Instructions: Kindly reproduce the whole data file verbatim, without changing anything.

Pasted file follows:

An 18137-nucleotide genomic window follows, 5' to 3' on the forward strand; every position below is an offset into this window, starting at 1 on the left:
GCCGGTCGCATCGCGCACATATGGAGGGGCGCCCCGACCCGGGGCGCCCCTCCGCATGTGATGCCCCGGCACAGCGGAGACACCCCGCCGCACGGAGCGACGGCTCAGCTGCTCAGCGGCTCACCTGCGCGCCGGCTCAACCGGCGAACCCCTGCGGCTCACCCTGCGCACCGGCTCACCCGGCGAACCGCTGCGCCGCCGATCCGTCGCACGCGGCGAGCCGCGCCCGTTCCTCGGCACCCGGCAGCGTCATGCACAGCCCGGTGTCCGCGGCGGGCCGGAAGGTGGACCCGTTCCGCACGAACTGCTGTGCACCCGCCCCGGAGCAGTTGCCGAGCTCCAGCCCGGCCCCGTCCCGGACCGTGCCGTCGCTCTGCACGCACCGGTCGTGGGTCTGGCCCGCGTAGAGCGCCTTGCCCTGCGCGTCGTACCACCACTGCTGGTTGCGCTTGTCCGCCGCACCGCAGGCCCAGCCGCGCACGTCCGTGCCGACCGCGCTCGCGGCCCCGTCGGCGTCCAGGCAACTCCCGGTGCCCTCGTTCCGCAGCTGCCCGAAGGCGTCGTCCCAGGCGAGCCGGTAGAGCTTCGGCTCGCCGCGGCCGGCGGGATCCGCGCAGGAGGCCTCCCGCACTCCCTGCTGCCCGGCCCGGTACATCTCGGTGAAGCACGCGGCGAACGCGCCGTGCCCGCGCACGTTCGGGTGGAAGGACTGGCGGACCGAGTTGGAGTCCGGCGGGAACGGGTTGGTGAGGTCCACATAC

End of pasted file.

An 18137-nucleotide genomic window follows, 5' to 3' on the forward strand; every position below is an offset into this window, starting at 1 on the left:
GCCGGTCGCATCGCGCACATATGGAGGGGCGCCCCGACCCGGGGCGCCCCTCCGCATGTGATGCCCCGGCACAGCGGAGACACCCCGCCGCACGGAGCGACGGCTCAGCTGCTCAGCGGCTCACCTGCGCGCCGGCTCAACCGGCGAACCCCTGCGGCTCACCCTGCGCACCGGCTCACCCGGCGAACCGCTGCGCCGCCGATCCGTCGCACGCGGCGAGCCGCGCCCGTTCCTCGGCACCCGGCAGCGTCATGCACAGCCCGGTGTCCGCGGCGGGCCGGAAGGTGGACCCGTTCCGCACGAACTGCTGTGCACCCGCCCCGGAGCAGTTGCCGAGCTCCAGCCCGGCCCCGTCCCGGACCGTGCCGTCGCTCTGCACGCACCGGTCGTGGGTCTGGCCCGCGTAGAGCGCCTTGCCCTGCGCGTCGTACCACCACTGCTGGTTGCGCTTGTCCGCCGCACCGCAGGCCCAGCCGCGCACGTCCGTGCCGACCGCGCTCGCGGCCCCGTCGGCGTCCAGGCAACTCCCGGTGCCCTCGTTCCGCAGCTGCCCGAAGGCGTCGTCCCAGGCGAGCCGGTAGAGCTTCGGCTCGCCGCGGCCGGCGGGATCCGCGCAGGAGGCCTCCCGCACTCCCTGCTGCCCGGCCCGGTACATCTCGGTGAAGCACGCGGCGAACGCGCCGTGCCCGCGCACGTTCGGGTGGAAGGACTGGCGGACCGAGTTGGAGTCCGGCGGGAACGGGTTGGTGAGGTCCACATAC